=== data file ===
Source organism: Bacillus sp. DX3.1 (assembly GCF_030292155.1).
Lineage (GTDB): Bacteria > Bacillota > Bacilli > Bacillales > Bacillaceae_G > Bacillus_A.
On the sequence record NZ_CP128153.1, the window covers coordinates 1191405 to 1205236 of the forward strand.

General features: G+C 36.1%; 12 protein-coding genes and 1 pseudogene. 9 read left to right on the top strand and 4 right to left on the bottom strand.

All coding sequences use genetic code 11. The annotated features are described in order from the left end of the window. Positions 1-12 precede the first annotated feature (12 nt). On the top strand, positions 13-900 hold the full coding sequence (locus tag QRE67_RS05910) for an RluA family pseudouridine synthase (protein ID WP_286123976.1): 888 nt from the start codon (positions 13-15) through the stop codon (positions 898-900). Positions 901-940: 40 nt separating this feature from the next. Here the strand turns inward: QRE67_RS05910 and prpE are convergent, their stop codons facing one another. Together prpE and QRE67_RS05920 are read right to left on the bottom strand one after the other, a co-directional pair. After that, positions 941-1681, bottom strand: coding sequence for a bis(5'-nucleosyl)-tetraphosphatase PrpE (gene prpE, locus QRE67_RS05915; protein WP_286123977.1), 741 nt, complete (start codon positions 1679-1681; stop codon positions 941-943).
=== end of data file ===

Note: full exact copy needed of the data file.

Source organism: Bacillus sp. DX3.1 (assembly GCF_030292155.1).
Lineage (GTDB): Bacteria > Bacillota > Bacilli > Bacillales > Bacillaceae_G > Bacillus_A.
On the sequence record NZ_CP128153.1, the window covers coordinates 1191405 to 1205236 of the forward strand.

General features: G+C 36.1%; 12 protein-coding genes and 1 pseudogene. 9 read left to right on the top strand and 4 right to left on the bottom strand.

All coding sequences use genetic code 11. The annotated features are described in order from the left end of the window. Positions 1-12 precede the first annotated feature (12 nt). On the top strand, positions 13-900 hold the full coding sequence (locus tag QRE67_RS05910) for an RluA family pseudouridine synthase (protein ID WP_286123976.1): 888 nt from the start codon (positions 13-15) through the stop codon (positions 898-900). Positions 901-940: 40 nt separating this feature from the next. Here the strand turns inward: QRE67_RS05910 and prpE are convergent, their stop codons facing one another. Together prpE and QRE67_RS05920 are read right to left on the bottom strand one after the other, a co-directional pair. After that, positions 941-1681, bottom strand: coding sequence for a bis(5'-nucleosyl)-tetraphosphatase PrpE (gene prpE, locus QRE67_RS05915; protein WP_286123977.1), 741 nt, complete (start codon positions 1679-1681; stop codon positions 941-943).